Feedback and Motivation in Dynamic Tournaments
Florian P. Ederer
University of California, Los Angeles (UCLA) - Anderson School of Management; Yale School of Management
Journal of Economics & Management Strategy, Vol. 19, Issue 3, pp. 733-769, Fall 2010
We investigate the choice of organizations to conduct interim performance evaluations in a dynamic tournament model. When workers do not differ in ability or ability does not influence the marginal benefit of effort, the choice between a full feedback and a no feedback policy depends on the shape of the cost of effort function. However, when effort and ability are complementary, feedback policies have two competing effects: they inform workers about their relative position in the tournament (evaluation effect) as well as their relative productivity (motivation effect). In addition, performance appraisals create signal-jamming incentives for workers to exert effort prior to performance evaluation in order to influence the inference process of their competitors in the tournament. The choice of the optimal feedback policy therefore depends on the relative strength of the evaluation, motivation and signal-jamming effects. The interplay of these effects also suggests a fundamental trade-off of interim performance evaluations between evaluation and motivation which is in accordance with both organizational behavior research and performance appraisal practices.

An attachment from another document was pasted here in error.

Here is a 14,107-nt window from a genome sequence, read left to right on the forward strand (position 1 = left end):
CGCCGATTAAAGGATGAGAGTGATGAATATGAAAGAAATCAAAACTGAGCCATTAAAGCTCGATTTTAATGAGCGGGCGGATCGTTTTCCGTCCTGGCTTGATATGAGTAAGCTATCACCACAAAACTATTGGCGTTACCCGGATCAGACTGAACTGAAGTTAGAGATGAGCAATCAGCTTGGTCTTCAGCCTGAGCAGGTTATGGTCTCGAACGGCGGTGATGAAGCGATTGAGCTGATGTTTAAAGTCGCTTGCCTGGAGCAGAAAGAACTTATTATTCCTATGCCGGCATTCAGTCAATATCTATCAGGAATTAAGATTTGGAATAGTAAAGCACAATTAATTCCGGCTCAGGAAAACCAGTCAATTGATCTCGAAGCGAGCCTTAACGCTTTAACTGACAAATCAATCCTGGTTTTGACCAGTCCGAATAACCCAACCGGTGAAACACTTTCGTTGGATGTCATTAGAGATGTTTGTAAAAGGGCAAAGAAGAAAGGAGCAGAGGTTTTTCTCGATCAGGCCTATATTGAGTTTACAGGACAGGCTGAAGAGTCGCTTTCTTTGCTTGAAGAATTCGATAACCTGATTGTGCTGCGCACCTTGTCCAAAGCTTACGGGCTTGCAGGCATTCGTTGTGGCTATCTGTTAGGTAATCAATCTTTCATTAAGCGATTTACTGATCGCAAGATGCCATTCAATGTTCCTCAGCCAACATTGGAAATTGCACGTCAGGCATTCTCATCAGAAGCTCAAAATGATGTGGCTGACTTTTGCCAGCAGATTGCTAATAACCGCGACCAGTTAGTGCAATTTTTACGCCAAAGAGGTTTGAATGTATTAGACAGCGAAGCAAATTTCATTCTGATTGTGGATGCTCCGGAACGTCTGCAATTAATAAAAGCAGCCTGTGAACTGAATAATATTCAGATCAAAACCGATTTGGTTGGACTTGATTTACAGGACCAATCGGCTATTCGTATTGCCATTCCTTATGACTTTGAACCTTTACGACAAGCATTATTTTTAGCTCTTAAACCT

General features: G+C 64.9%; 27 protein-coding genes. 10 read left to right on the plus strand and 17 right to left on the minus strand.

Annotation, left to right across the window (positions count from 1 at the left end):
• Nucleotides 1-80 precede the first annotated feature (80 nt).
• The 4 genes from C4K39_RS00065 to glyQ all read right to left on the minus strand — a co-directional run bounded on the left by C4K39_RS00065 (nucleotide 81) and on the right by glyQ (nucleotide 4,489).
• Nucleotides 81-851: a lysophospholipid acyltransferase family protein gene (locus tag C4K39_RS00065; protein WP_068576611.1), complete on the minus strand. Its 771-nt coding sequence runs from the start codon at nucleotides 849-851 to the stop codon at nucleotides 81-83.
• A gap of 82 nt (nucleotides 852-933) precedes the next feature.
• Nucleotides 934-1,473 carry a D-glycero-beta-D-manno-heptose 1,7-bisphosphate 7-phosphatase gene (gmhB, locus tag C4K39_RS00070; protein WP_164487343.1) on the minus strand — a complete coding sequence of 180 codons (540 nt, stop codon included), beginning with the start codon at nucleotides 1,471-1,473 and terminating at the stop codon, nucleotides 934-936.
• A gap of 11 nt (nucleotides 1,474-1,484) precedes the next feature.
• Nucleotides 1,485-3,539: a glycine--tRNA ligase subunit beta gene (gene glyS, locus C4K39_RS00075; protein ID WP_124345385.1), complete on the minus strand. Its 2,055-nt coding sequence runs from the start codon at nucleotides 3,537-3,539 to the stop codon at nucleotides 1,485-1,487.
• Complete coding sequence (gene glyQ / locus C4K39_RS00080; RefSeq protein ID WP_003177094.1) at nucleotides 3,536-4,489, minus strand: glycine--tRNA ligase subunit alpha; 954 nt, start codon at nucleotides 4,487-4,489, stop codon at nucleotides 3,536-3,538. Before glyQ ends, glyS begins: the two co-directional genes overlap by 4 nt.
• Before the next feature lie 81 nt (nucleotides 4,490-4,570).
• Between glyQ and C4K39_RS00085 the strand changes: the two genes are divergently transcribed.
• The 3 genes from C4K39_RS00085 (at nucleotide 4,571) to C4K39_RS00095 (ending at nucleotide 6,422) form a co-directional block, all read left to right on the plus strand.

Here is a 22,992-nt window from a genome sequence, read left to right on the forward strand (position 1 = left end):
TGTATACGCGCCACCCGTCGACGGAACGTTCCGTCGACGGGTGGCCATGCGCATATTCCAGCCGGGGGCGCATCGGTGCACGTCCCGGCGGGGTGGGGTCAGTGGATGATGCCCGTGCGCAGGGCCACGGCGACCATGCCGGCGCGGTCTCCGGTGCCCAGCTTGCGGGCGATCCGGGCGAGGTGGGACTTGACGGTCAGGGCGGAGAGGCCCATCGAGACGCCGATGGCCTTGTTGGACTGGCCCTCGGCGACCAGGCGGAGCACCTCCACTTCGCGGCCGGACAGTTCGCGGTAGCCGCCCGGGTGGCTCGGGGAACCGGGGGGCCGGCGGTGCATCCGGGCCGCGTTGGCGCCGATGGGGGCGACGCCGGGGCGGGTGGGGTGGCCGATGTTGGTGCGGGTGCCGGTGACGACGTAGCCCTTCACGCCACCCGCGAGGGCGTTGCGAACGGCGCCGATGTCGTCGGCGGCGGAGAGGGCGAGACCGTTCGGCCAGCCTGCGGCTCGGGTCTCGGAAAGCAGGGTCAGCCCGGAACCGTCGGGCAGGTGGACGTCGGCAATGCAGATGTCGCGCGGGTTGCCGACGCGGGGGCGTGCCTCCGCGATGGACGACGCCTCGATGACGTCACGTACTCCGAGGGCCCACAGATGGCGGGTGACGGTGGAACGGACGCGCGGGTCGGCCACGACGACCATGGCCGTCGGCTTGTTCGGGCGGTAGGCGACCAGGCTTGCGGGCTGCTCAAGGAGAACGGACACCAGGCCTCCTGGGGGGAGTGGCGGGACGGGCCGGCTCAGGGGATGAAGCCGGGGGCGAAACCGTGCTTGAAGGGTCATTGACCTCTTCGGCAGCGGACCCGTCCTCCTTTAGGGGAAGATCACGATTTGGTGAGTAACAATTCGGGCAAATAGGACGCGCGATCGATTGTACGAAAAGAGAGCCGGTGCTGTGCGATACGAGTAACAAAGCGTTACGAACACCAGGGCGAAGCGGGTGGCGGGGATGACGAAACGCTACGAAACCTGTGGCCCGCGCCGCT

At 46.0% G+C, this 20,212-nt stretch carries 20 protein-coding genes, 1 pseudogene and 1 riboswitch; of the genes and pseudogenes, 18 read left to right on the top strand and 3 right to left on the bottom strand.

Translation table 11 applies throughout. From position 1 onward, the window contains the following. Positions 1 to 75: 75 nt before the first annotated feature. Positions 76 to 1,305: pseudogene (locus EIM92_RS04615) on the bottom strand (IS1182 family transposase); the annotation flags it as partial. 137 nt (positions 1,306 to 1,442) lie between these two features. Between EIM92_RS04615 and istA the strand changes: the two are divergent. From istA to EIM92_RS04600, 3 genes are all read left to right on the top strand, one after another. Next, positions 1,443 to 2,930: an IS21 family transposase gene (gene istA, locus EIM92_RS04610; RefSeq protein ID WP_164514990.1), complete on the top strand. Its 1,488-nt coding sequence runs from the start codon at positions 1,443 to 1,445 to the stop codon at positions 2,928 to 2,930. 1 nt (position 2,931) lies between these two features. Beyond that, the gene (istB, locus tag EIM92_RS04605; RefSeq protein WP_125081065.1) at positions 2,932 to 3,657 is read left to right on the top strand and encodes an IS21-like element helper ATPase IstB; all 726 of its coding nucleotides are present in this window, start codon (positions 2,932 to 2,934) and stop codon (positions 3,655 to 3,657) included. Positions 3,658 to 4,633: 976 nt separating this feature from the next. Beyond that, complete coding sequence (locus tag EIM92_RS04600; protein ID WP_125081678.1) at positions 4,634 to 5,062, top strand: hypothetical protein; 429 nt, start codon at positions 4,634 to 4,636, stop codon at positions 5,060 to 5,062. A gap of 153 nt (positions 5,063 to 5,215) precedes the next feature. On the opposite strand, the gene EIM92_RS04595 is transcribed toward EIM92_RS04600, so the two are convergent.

Number of Pages in PDF File: 33
Keywords: Feedback, Motivation, Tournaments, Interim Evaluation
JEL Classification: M12, M51Accepted Paper Series
Date posted: April 21, 2005 ; Last revised: April 30, 2013
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